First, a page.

Oxygen saturation and pulse rate change in children during sedation with oral midazolam and nitrous oxide

Sigalit Blumer, Rabea Iraqi, Roly Bercovich, Benjamin Peretz

Research output: Contribution to journalArticlepeer-review

Abstract

Objective: We aimed to examine if changes in oxygen saturation and pulse rate of pediatric patients during conscious sedation with midazolam and nitrous oxide are associated with child's behavior, midazolam dose, the type and duration of the treatment and demographic parameters. Study Design: This study was a retrospective chart review of consecutive pediatric patients, aged 2.5-12.5 years, who had undergone conscious sedation for dental treatment with oral midazolam (with or without nitrous oxide) between January 2011 and September 2015 at the Department of Pediatric Dentistry of Tel Aviv University. Oral midazolam was administered according to the patients'weight, either at 0.4 mg/kg, 0.5 mg/kg or at a maximum dose of 10 mg. In all cases pulse rate and oxygen saturation were monitored every 15 minutes during treatment, Results: 147 sedation sessions (82 of females and 65 of males) were included in the study. Sedation was successful in 80% of cases. Children with poor behavior scores had statistically significant different mean saturation levels, albeit within normal range, during the treatment (p<0.012) as well as a clinically significant higher mean pulse rate (p=0.0001), compared to children with good or excellent behavior scores. Treatment duration, the type of dental procedure or the patients' weight were not correlated with the change in oxygen saturation or pulse rate during the treatment. Conclusions: Poor behavior of pediatric patients does not affect oxygen saturation, but it increases the pulse rate of children under sedation with midazolam and nitrous oxide.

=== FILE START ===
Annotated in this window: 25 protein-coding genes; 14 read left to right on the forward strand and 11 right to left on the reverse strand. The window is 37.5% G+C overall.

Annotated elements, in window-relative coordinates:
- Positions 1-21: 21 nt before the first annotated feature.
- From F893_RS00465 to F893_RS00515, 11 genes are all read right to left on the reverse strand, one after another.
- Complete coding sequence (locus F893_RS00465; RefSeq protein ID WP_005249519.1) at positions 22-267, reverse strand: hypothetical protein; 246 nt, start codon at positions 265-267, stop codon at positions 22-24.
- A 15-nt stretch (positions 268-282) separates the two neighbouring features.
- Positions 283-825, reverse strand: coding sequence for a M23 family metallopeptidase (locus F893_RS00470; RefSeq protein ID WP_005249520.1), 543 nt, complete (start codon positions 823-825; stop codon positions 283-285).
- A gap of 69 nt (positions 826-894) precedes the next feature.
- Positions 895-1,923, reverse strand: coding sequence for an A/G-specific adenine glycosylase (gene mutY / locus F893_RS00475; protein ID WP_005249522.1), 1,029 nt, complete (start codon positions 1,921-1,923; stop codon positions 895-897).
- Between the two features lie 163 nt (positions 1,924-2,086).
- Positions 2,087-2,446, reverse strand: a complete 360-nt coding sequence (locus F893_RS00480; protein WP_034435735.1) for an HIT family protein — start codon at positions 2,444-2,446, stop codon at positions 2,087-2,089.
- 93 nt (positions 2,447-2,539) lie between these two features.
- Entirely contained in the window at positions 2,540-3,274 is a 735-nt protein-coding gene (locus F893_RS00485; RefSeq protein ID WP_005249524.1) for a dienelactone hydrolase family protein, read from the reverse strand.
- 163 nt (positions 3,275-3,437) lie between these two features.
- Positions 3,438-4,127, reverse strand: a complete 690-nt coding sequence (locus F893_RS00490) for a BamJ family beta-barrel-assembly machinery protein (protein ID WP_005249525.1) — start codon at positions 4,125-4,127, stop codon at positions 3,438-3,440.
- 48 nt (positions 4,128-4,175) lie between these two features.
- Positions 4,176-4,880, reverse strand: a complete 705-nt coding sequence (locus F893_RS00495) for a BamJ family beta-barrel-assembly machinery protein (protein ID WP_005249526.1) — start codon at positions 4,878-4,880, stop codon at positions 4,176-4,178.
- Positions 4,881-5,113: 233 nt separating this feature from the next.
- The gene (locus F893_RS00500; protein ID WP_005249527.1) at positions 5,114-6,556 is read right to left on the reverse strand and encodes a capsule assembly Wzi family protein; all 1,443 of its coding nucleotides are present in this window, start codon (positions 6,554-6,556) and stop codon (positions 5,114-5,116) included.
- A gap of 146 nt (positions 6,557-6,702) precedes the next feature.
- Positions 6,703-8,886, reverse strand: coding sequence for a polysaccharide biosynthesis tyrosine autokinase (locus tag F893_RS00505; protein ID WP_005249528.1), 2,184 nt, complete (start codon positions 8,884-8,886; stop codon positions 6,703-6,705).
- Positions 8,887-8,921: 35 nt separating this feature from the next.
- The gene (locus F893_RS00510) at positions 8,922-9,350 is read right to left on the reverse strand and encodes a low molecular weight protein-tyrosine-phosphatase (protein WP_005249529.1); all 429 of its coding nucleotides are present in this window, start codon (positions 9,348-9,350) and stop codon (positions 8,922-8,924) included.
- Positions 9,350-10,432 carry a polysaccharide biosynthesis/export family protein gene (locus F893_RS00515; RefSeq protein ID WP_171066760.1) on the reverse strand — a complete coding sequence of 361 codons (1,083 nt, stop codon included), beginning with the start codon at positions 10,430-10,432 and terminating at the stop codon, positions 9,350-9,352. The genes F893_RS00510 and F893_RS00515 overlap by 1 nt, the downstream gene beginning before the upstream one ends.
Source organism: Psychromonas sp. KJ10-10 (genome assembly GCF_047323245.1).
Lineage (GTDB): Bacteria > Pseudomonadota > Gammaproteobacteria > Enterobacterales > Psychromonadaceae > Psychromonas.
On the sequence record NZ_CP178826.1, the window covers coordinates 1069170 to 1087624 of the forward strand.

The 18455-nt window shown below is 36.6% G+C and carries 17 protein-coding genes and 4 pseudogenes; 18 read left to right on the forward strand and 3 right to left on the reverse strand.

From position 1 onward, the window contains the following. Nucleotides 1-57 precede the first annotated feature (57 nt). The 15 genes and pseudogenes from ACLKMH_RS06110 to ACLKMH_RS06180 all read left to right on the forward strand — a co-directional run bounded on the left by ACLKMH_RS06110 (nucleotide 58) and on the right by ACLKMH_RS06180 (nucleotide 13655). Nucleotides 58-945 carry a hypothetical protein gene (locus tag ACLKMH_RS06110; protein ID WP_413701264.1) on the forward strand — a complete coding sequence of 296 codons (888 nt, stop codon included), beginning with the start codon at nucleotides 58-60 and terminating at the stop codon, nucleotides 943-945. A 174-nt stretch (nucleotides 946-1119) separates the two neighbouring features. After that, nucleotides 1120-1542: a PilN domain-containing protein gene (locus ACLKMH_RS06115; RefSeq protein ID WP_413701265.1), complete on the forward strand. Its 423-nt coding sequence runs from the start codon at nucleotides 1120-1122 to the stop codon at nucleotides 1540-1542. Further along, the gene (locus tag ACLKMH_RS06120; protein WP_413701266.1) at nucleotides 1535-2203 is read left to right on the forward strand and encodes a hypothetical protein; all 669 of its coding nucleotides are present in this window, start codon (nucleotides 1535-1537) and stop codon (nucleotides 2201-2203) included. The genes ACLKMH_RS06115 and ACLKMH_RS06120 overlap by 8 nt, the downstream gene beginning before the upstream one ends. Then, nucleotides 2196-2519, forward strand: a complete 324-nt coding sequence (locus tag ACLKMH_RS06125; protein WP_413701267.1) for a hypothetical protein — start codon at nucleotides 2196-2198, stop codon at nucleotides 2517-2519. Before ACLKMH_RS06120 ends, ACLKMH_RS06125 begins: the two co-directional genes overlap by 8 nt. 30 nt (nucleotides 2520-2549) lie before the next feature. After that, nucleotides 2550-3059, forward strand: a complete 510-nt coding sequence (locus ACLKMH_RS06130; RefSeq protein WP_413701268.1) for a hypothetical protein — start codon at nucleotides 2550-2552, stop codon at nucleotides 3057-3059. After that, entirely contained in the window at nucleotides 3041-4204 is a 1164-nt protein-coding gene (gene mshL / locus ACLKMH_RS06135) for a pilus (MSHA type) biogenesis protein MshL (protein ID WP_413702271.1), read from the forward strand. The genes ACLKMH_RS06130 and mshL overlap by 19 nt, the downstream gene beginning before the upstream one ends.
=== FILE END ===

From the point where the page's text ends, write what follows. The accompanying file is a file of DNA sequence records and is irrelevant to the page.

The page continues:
Original languageEnglish
Pages (from-to)461-464
Number of pages4
JournalJournal of Clinical Pediatric Dentistry
Volume42
Issue number6
DOIs
StatePublished - 2018

Keywords

  • Midazolam
  • Nitrous Oxide
  • Sedation

Fingerprint

Dive into the research topics of 'Oxygen saturation and pulse rate change in children during sedation with oral midazolam and nitrous oxide'. Together they form a unique fingerprint.

Cite this